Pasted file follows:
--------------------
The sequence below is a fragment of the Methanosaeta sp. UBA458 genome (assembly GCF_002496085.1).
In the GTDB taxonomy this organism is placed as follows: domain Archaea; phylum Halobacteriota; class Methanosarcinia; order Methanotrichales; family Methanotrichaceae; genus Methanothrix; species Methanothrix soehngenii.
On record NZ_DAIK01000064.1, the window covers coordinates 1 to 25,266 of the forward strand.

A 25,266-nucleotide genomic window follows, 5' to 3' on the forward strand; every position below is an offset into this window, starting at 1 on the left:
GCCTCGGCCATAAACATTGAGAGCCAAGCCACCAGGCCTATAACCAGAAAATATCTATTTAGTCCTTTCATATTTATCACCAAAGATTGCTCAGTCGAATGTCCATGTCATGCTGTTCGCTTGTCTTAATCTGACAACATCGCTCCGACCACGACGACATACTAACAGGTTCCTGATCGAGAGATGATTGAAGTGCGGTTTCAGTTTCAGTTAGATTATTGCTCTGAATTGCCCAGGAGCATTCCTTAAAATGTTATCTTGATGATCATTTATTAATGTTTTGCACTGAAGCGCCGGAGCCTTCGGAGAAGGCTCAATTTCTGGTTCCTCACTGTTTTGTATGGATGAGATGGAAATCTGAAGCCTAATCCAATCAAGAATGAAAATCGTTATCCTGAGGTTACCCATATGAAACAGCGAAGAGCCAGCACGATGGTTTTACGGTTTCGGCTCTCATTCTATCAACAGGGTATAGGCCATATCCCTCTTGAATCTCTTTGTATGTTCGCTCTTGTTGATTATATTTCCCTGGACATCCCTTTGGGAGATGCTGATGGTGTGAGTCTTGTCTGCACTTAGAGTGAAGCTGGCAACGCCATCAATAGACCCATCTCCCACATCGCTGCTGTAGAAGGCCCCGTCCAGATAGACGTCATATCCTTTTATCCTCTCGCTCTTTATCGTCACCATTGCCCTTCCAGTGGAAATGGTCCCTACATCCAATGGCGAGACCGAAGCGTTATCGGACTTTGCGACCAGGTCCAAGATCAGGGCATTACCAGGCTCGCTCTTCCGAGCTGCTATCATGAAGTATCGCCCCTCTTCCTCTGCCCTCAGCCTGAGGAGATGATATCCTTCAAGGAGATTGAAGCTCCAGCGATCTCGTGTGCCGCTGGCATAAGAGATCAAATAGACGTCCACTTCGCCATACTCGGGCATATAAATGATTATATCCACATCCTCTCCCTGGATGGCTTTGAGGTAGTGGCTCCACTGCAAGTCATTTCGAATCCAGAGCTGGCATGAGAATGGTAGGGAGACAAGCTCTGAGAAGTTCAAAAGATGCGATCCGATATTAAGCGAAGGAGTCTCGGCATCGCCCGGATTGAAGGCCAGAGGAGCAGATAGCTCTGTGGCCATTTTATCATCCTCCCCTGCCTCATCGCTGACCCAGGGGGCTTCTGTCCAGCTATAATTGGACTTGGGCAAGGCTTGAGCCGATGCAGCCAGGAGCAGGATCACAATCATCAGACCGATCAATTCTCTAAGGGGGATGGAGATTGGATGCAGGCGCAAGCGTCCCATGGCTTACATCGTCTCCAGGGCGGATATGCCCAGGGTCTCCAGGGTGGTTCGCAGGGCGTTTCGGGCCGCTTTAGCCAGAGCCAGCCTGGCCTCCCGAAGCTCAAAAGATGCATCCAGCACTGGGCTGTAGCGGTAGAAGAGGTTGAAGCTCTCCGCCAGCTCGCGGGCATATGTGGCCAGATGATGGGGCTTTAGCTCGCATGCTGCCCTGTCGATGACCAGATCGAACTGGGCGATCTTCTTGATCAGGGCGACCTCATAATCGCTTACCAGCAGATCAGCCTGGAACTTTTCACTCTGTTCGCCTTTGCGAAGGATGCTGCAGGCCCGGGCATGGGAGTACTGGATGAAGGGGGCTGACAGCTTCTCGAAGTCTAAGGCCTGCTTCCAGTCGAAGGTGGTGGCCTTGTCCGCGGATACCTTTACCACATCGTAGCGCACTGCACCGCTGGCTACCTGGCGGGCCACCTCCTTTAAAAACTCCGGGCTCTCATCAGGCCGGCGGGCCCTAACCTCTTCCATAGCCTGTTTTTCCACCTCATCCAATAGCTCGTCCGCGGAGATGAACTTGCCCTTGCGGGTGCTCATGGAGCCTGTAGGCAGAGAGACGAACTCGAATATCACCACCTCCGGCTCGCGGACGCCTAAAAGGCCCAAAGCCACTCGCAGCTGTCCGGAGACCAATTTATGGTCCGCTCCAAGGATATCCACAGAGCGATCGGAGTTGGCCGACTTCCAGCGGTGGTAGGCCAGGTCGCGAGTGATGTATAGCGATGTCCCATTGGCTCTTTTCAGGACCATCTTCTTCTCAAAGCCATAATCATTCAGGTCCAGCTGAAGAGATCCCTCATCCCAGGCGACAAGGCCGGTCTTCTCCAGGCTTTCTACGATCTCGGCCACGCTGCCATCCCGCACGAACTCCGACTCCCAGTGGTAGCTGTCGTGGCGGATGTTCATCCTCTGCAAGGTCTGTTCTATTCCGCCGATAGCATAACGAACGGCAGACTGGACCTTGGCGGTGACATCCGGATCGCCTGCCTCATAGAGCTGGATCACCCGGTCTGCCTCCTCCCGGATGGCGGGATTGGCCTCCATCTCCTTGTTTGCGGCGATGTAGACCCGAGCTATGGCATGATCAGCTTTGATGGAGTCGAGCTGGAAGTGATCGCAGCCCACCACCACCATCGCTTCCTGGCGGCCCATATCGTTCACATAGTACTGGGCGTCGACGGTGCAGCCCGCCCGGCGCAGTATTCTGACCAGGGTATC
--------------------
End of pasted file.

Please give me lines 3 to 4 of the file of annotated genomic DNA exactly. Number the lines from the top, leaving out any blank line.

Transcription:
On record NZ_DAIK01000064.1, the window covers coordinates 1 to 25,266 of the forward strand.

A 25,266-nucleotide genomic window follows, 5' to 3' on the forward strand; every position below is an offset into this window, starting at 1 on the left: